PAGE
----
Agia Pelagia

Agia Pelagia (Greek: Αγία Πελαγία, "Saint Pelagia") is a seaside fishing village built in the centre of a picturesque amphitheatric bay, 23 km northwest from Heraklion capital city of the island of Crete.

It takes its name from the homonymous church, in the Monastery of the Sebbathians, ruins of which are found at a distance of 1 km west of the village. The town also has sandy beaches that attract tourists.[1]

In Agia Pelagia there are the post-minoan graves and the University (Prtanion) of the 4th century BC which were found in 1970 at the site "Kladistos" or "Kladotos". Also there is a nearby cave, with the name "Evresi", where - according to legend - local people found the icon of Agia Pelagia.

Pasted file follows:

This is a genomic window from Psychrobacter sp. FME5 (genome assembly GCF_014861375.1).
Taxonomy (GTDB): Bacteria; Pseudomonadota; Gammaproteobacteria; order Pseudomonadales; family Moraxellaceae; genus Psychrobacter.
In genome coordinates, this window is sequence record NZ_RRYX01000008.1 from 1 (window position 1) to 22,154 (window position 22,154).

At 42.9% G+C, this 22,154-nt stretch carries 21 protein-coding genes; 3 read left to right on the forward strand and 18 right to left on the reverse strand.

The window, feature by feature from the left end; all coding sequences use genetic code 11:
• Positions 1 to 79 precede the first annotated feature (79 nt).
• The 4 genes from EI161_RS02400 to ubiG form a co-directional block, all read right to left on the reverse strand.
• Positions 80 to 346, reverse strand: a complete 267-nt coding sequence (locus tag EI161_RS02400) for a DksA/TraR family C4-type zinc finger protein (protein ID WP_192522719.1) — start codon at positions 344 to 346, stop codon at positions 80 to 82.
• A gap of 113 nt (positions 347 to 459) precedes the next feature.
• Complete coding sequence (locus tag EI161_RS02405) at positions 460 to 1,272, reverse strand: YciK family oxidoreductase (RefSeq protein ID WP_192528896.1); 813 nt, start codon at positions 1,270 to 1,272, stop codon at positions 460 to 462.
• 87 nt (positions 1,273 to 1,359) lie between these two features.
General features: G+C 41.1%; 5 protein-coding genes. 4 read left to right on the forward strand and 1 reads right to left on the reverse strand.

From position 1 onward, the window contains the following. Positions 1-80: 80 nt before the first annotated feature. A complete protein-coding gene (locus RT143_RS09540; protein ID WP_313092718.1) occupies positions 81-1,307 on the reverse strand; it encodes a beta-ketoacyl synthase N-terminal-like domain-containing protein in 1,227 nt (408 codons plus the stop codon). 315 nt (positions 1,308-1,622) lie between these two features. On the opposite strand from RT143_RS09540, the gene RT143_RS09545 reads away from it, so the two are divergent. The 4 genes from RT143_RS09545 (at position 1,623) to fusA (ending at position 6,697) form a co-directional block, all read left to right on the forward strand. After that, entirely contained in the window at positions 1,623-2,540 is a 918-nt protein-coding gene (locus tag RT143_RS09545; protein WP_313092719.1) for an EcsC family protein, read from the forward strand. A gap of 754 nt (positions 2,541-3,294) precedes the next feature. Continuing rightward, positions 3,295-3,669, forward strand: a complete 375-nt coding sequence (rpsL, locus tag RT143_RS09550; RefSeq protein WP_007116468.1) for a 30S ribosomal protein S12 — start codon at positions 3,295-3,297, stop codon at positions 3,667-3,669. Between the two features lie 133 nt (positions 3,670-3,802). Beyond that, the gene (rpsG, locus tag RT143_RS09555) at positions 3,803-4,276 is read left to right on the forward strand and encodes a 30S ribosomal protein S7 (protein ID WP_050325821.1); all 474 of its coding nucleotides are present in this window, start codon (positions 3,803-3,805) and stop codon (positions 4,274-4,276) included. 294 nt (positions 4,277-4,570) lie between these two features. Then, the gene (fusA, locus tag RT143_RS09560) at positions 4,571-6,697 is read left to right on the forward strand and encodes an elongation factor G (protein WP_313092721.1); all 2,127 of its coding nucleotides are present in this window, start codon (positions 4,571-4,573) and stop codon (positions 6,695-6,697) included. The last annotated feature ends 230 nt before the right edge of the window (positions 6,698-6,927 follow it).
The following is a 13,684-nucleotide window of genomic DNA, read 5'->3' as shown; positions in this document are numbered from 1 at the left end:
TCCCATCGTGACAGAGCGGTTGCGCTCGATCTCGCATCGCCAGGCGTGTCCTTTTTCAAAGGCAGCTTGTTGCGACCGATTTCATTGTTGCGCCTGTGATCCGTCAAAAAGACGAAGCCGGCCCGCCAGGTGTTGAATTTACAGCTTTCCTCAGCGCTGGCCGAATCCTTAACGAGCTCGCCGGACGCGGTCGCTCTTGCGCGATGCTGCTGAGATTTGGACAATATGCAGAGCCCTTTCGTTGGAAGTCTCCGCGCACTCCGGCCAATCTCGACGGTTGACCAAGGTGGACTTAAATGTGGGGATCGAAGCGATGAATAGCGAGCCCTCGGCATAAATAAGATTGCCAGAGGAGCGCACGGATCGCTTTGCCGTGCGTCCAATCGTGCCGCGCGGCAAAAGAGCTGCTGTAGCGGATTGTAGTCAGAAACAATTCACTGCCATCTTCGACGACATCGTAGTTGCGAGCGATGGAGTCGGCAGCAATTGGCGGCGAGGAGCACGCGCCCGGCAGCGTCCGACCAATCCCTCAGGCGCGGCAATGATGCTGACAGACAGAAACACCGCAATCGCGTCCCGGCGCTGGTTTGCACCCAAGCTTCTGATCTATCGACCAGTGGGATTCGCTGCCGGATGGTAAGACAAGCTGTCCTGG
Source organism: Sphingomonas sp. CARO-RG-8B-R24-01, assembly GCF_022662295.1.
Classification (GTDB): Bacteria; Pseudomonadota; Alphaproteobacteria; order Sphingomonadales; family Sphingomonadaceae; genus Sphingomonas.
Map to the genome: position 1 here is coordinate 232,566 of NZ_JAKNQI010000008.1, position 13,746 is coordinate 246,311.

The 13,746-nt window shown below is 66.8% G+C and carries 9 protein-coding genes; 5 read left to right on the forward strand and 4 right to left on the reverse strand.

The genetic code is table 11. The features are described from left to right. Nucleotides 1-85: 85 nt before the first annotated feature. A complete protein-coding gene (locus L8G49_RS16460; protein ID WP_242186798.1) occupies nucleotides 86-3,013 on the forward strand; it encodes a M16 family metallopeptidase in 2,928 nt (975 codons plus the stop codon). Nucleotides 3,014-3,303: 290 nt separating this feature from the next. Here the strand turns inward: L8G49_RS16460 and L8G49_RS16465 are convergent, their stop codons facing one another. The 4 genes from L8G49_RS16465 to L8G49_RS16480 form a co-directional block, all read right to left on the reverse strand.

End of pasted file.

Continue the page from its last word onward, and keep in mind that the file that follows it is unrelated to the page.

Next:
In Agia Pelagia there are outcrops of blue-greenschist rock. This rock was quarried and used to pave streets and floors of Minoan palaces between 1650 and 1600 BC.[2]


  1. Hellander, Paul (2006). Greek islands (4 ed.). Lonely Planet. ISBN 1-74059-914-4.
  2. Tziligkaki, Eleni K. (2010). "Types of schist used in buildings of Minoan Crete" (PDF). Hellenic Journal of Geosciences. 45: 317–322. Retrieved December 1, 2018.

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